“The field triaging team visits every person who tests positive at their doorstep. If further examination or hospitalisation is needed, the person is taken to a nearby facility. Else, they are asked to isolate at home. Further follow-ups are done through the telecounselling centres,” Dr Varghese says. Every affected person in house isolation is named not less than as soon as a day by the telecounselling centres, the place last yr MBBS college students together with medical doctors are deployed.
More than 12,000 fever survey staff have been deployed to go to each family to establish individuals with COVID-19 signs. This is in addition to round 400 fever survey camps throughout the metropolis, primarily specializing in hotspot areas. A gaggle of volunteers known as ‘Friends of COVID Citizen Under Surveillance’ was deployed to help these below house isolation. The members offered groceries and monitored adherence to guidelines.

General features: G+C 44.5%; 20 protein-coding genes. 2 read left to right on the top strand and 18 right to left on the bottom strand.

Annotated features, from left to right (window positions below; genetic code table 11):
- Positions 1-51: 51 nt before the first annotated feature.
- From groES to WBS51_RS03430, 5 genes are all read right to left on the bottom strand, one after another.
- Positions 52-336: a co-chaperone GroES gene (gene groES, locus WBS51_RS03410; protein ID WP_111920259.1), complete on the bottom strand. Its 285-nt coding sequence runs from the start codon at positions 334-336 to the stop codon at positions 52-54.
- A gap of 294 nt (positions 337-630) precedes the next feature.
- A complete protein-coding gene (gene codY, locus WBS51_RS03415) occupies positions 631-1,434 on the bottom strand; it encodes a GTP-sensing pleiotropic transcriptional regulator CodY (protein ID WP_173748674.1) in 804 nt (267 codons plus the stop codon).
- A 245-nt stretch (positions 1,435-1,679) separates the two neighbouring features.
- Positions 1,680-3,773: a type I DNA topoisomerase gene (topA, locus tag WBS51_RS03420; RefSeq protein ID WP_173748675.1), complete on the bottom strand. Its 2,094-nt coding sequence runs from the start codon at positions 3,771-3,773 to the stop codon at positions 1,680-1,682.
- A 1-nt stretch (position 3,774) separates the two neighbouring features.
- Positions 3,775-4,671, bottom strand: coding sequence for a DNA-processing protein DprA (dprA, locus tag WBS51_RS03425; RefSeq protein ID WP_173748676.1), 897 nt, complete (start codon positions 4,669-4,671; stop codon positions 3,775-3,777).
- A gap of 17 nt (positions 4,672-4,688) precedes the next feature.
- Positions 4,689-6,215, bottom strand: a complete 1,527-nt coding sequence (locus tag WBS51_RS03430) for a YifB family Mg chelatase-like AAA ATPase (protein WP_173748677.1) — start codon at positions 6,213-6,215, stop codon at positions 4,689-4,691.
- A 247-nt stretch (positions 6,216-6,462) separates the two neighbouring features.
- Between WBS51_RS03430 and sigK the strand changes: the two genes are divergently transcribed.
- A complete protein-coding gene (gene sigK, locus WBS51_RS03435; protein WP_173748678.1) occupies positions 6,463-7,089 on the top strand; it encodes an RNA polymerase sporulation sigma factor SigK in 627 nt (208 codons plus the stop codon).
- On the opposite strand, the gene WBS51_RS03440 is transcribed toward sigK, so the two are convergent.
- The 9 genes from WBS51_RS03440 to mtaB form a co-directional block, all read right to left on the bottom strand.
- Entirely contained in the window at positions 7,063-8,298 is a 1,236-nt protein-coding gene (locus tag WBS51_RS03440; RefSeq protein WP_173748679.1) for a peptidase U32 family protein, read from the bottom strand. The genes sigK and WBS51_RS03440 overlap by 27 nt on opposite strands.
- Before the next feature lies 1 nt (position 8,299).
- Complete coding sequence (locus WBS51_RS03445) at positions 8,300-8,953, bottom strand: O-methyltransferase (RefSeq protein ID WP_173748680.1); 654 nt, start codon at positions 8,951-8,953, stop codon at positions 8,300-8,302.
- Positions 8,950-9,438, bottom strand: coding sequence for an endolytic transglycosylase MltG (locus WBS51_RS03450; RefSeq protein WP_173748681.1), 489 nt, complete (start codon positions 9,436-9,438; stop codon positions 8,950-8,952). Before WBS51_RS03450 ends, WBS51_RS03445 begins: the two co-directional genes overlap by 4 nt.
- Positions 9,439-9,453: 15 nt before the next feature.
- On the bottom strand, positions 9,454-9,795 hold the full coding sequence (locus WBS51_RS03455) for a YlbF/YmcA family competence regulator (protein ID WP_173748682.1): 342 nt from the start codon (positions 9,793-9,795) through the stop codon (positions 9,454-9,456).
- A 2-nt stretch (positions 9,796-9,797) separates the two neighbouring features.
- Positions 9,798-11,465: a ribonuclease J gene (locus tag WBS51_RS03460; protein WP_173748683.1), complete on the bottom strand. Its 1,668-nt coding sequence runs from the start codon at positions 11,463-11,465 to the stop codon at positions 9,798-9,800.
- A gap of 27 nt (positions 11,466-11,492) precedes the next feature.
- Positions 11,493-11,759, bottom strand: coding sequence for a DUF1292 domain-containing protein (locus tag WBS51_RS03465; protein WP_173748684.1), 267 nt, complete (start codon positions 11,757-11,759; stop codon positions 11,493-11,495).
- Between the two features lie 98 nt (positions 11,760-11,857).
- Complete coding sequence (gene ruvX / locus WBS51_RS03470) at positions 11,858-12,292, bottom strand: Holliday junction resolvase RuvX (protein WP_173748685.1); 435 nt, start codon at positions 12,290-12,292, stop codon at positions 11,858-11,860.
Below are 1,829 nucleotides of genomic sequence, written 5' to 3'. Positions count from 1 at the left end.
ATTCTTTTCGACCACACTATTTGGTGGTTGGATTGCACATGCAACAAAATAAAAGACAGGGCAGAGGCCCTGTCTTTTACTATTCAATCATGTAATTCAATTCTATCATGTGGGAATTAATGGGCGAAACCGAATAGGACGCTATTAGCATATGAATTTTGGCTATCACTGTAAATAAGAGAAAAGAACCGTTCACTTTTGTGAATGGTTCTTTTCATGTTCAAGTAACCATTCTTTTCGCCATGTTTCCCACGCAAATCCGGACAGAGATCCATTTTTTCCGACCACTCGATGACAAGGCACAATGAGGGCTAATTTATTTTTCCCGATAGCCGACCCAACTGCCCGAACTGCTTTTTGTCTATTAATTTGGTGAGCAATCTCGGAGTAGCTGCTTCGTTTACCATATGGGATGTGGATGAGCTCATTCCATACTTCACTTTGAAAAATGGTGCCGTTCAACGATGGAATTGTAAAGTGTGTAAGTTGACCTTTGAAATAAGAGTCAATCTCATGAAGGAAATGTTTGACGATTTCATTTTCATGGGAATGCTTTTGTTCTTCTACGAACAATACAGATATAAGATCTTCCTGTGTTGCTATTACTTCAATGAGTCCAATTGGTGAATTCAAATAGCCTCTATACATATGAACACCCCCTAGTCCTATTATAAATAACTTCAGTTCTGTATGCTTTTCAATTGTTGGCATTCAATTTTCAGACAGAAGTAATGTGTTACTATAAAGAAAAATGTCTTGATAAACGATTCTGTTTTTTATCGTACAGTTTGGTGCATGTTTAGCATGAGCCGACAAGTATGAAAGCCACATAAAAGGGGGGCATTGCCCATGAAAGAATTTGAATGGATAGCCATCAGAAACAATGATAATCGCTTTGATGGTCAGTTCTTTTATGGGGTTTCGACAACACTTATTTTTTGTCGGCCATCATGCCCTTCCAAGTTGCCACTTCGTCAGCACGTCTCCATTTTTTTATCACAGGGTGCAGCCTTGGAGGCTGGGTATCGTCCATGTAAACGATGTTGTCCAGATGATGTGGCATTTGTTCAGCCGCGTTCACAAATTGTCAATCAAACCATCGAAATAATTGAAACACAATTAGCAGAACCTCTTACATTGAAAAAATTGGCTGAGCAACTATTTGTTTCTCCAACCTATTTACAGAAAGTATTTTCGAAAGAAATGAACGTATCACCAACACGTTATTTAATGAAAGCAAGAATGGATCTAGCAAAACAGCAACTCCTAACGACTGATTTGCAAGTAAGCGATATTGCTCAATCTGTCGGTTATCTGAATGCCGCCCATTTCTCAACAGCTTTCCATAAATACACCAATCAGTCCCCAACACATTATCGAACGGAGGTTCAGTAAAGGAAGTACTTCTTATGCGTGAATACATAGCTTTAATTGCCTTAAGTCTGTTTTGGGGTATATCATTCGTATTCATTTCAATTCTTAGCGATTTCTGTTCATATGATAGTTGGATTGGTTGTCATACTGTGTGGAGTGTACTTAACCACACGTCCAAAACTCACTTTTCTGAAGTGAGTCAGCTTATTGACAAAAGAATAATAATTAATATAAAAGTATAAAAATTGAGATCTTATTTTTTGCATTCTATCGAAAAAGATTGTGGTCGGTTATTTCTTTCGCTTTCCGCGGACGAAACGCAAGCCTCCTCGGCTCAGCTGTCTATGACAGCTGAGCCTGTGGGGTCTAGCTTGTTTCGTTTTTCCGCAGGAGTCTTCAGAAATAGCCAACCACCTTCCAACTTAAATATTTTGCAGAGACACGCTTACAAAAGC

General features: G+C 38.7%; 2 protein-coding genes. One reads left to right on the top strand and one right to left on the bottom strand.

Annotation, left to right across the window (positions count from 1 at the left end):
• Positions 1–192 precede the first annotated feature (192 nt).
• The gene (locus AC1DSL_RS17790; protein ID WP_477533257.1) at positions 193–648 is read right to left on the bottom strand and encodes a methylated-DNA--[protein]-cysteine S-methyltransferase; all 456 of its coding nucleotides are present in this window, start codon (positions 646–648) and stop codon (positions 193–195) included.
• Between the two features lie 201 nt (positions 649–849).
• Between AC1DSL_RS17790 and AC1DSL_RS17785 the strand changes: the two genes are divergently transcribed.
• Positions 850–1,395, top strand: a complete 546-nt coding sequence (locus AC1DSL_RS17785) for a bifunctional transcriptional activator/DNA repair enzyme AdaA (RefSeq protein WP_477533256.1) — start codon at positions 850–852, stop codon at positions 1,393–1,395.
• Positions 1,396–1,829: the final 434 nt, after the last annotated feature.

Apart from these measures, the Medical and Family Welfare Department labored on rising the mattress capability and arrange a Unified Command Centre (UCC) for mattress allocation and oxygen monitoring, which was later transformed to the State’s battle room for COVID-19.
From the day it was arrange as a UCC on April 30 until May 25, greater than 60,000 calls have been obtained requesting beds and oxygen assist. An official working at the UCC says that whereas the UCC was capable of fulfil solely 30% of the requests in the preliminary days, it has been capable of fulfil greater than 60% of the requests in the previous one week.